Short nap might be what you need to sharpen your mind

Daytime Naps Once or Twice a Week Can Be Good for Your Heart, Study Finds A new study says just one or two naps per week can reduce the chances of a heart attack. The five-year analysis can be found in the medical journal, Heart. Nearly 3,500 subjects were tracked by a team from Switzerland's University Hospital of Lausanne. All of those involved in the study ranged from 35 to 75 years old. To get results, researchers observed the relation between cardiovascular disease development and napping regu

It’s tempting to grab a quick nap while you’re working from home. A new study suggests you might want to give in to that temptation.

The study, published earlier this week in General Psychiatry, divided 2,214 Chinese senior citizens into two groups: napping and non-napping. The participants all received cognitive assessments, and 739 volunteered to take blood lipid tests.

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The scientists observed “significant differences” in cognitive function and blood lipids between the two groups, with the nappers exhibiting better orientation, language and memory.

“This study found that a proper nap is beneficial to the maintenance of cognitive function, so we encourage the elderly to take a proper nap,” lead study author Cai Han, geriatric psychiatrist at the Fourth People’s Hospital of Wuhu in China, told CNN.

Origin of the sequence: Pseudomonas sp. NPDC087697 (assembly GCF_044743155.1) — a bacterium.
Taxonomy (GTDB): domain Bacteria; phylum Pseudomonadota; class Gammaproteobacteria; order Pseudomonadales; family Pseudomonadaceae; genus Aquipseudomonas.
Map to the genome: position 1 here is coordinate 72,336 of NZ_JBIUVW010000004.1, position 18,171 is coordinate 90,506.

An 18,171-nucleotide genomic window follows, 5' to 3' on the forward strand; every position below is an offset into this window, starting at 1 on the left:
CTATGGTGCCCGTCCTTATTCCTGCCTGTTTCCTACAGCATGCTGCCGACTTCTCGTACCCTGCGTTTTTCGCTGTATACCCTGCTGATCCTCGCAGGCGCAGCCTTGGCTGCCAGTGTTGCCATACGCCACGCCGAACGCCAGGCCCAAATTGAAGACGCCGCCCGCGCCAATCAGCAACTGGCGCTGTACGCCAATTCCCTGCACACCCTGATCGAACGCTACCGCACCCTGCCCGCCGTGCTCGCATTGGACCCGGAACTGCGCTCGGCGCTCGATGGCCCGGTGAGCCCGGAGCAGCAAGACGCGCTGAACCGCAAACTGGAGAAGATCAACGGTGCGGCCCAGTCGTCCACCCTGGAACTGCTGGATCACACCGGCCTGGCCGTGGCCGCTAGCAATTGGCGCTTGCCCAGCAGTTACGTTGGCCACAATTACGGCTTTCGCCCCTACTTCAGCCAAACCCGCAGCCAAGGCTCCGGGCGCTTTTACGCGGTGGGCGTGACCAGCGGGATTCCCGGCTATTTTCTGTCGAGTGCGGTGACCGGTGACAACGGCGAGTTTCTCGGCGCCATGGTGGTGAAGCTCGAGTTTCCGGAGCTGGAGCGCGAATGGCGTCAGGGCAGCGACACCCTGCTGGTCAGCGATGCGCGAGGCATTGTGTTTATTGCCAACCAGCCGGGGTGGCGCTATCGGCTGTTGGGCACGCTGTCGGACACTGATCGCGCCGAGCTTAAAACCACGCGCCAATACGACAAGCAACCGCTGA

The naps varied in length from five minutes to two hours, and the study did not specify if longer naps were more beneficial.

Although this study did not include anyone younger than 60, a 2019 study found that an afternoon nap can lower blood pressure as well as other lifestyle changes, such as salt and alcohol reduction.

“These findings are important because a drop in blood pressure as small as 2 mm Hg can reduce the risk of cardiovascular events such as heart attack by up to 10 percent,” Manolis Kallistratos, a cardiologist at the Asklepieion General Hospital in Voula, Greece, and one of the study’s co-authors, said at the time. “Based on our findings, if someone has the luxury to take a nap during the day, it may also have benefits for high blood pressure. Napping can be easily adopted and typically doesn’t cost anything.”

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Overall, the average 24-hour systolic blood pressure was 5.3 mm Hg lower among those who napped compared with those who didn’t.

“We obviously don’t want to encourage people to sleep for hours on end during the day, but on the other hand, they shouldn’t feel guilty if they can take a short nap, given the potential health benefits,” Kallistratos said.

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